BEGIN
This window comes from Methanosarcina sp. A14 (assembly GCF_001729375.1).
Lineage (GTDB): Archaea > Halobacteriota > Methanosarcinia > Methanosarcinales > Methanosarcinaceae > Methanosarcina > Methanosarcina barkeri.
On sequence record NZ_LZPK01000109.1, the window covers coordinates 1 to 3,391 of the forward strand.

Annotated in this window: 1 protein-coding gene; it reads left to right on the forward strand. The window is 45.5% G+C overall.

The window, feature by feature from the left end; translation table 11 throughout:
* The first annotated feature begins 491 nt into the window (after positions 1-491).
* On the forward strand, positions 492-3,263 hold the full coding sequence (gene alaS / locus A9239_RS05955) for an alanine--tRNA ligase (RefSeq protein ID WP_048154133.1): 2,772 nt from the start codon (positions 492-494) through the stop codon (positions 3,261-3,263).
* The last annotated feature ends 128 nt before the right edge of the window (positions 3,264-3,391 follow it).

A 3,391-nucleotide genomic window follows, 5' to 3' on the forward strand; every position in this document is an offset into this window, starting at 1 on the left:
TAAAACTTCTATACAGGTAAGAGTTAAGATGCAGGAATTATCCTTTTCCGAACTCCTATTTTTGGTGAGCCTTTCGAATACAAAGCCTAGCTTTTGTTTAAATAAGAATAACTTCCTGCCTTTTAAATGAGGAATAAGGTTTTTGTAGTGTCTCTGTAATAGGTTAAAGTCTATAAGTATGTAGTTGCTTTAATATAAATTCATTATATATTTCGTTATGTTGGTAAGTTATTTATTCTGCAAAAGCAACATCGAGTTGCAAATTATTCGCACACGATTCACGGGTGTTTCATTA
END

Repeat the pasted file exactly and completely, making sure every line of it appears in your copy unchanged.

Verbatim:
This window comes from Methanosarcina sp. A14 (assembly GCF_001729375.1).
Lineage (GTDB): Archaea > Halobacteriota > Methanosarcinia > Methanosarcinales > Methanosarcinaceae > Methanosarcina > Methanosarcina barkeri.
On sequence record NZ_LZPK01000109.1, the window covers coordinates 1 to 3,391 of the forward strand.

Annotated in this window: 1 protein-coding gene; it reads left to right on the forward strand. The window is 45.5% G+C overall.

The window, feature by feature from the left end; translation table 11 throughout:
* The first annotated feature begins 491 nt into the window (after positions 1-491).
* On the forward strand, positions 492-3,263 hold the full coding sequence (gene alaS / locus A9239_RS05955) for an alanine--tRNA ligase (RefSeq protein ID WP_048154133.1): 2,772 nt from the start codon (positions 492-494) through the stop codon (positions 3,261-3,263).
* The last annotated feature ends 128 nt before the right edge of the window (positions 3,264-3,391 follow it).

A 3,391-nucleotide genomic window follows, 5' to 3' on the forward strand; every position in this document is an offset into this window, starting at 1 on the left:
TAAAACTTCTATACAGGTAAGAGTTAAGATGCAGGAATTATCCTTTTCCGAACTCCTATTTTTGGTGAGCCTTTCGAATACAAAGCCTAGCTTTTGTTTAAATAAGAATAACTTCCTGCCTTTTAAATGAGGAATAAGGTTTTTGTAGTGTCTCTGTAATAGGTTAAAGTCTATAAGTATGTAGTTGCTTTAATATAAATTCATTATATATTTCGTTATGTTGGTAAGTTATTTATTCTGCAAAAGCAACATCGAGTTGCAAATTATTCGCACACGATTCACGGGTGTTTCATTA